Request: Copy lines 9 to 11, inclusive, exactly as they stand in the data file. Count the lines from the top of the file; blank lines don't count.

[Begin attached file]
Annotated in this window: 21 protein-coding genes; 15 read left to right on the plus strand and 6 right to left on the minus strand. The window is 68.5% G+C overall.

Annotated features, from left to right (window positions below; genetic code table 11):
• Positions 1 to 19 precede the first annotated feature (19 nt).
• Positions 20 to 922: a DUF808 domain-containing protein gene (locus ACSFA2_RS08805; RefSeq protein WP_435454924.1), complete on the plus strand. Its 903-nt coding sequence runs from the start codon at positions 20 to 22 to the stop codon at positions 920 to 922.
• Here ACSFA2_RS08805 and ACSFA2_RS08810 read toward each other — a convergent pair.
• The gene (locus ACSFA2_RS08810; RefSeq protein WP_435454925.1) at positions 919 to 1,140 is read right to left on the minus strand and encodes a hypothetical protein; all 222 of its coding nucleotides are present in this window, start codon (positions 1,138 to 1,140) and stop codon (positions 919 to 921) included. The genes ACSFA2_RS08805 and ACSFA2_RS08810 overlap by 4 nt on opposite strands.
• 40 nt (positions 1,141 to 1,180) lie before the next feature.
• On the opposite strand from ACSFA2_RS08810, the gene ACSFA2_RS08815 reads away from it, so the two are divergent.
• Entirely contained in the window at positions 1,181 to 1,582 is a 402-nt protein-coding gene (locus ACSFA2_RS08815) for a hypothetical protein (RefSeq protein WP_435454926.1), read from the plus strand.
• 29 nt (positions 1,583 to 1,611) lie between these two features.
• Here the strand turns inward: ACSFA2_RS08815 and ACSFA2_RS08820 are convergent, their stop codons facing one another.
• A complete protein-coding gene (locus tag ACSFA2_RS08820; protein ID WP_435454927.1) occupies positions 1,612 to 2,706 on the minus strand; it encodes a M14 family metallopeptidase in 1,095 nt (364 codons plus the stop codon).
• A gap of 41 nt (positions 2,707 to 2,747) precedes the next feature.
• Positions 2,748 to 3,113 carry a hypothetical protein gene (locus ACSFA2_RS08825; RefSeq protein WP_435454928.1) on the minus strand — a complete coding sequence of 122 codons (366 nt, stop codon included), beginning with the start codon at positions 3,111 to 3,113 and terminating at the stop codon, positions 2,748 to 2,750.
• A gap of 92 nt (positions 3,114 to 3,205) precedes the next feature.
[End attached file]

• Entirely contained in the window at positions 1,181 to 1,582 is a 402-nt protein-coding gene (locus ACSFA2_RS08815) for a hypothetical protein (RefSeq protein WP_435454926.1), read from the plus strand.
• 29 nt (positions 1,583 to 1,611) lie between these two features.
• Here the strand turns inward: ACSFA2_RS08815 and ACSFA2_RS08820 are convergent, their stop codons facing one another.